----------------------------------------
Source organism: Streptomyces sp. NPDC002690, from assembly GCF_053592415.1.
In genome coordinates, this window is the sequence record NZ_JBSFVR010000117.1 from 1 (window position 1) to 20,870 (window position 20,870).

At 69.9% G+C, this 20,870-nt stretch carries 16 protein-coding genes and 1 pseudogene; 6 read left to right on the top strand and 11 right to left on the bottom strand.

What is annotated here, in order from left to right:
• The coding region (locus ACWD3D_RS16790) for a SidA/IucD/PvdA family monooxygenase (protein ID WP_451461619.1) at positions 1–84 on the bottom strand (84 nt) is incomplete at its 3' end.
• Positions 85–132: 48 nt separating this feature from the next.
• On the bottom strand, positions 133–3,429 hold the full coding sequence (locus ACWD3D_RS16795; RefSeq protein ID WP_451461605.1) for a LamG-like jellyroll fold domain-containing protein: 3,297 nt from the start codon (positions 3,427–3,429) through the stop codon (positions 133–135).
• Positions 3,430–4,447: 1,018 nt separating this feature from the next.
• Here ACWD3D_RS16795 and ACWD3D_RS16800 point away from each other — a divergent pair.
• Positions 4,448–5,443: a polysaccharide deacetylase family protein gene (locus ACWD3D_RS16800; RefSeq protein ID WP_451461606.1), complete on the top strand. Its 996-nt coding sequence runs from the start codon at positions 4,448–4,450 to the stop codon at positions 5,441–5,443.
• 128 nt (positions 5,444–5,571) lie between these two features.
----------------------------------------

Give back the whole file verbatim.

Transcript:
Source organism: Streptomyces sp. NPDC002690, from assembly GCF_053592415.1.
In genome coordinates, this window is the sequence record NZ_JBSFVR010000117.1 from 1 (window position 1) to 20,870 (window position 20,870).

At 69.9% G+C, this 20,870-nt stretch carries 16 protein-coding genes and 1 pseudogene; 6 read left to right on the top strand and 11 right to left on the bottom strand.

What is annotated here, in order from left to right:
• The coding region (locus ACWD3D_RS16790) for a SidA/IucD/PvdA family monooxygenase (protein ID WP_451461619.1) at positions 1–84 on the bottom strand (84 nt) is incomplete at its 3' end.
• Positions 85–132: 48 nt separating this feature from the next.
• On the bottom strand, positions 133–3,429 hold the full coding sequence (locus ACWD3D_RS16795; RefSeq protein ID WP_451461605.1) for a LamG-like jellyroll fold domain-containing protein: 3,297 nt from the start codon (positions 3,427–3,429) through the stop codon (positions 133–135).
• Positions 3,430–4,447: 1,018 nt separating this feature from the next.
• Here ACWD3D_RS16795 and ACWD3D_RS16800 point away from each other — a divergent pair.
• Positions 4,448–5,443: a polysaccharide deacetylase family protein gene (locus ACWD3D_RS16800; RefSeq protein ID WP_451461606.1), complete on the top strand. Its 996-nt coding sequence runs from the start codon at positions 4,448–4,450 to the stop codon at positions 5,441–5,443.
• 128 nt (positions 5,444–5,571) lie between these two features.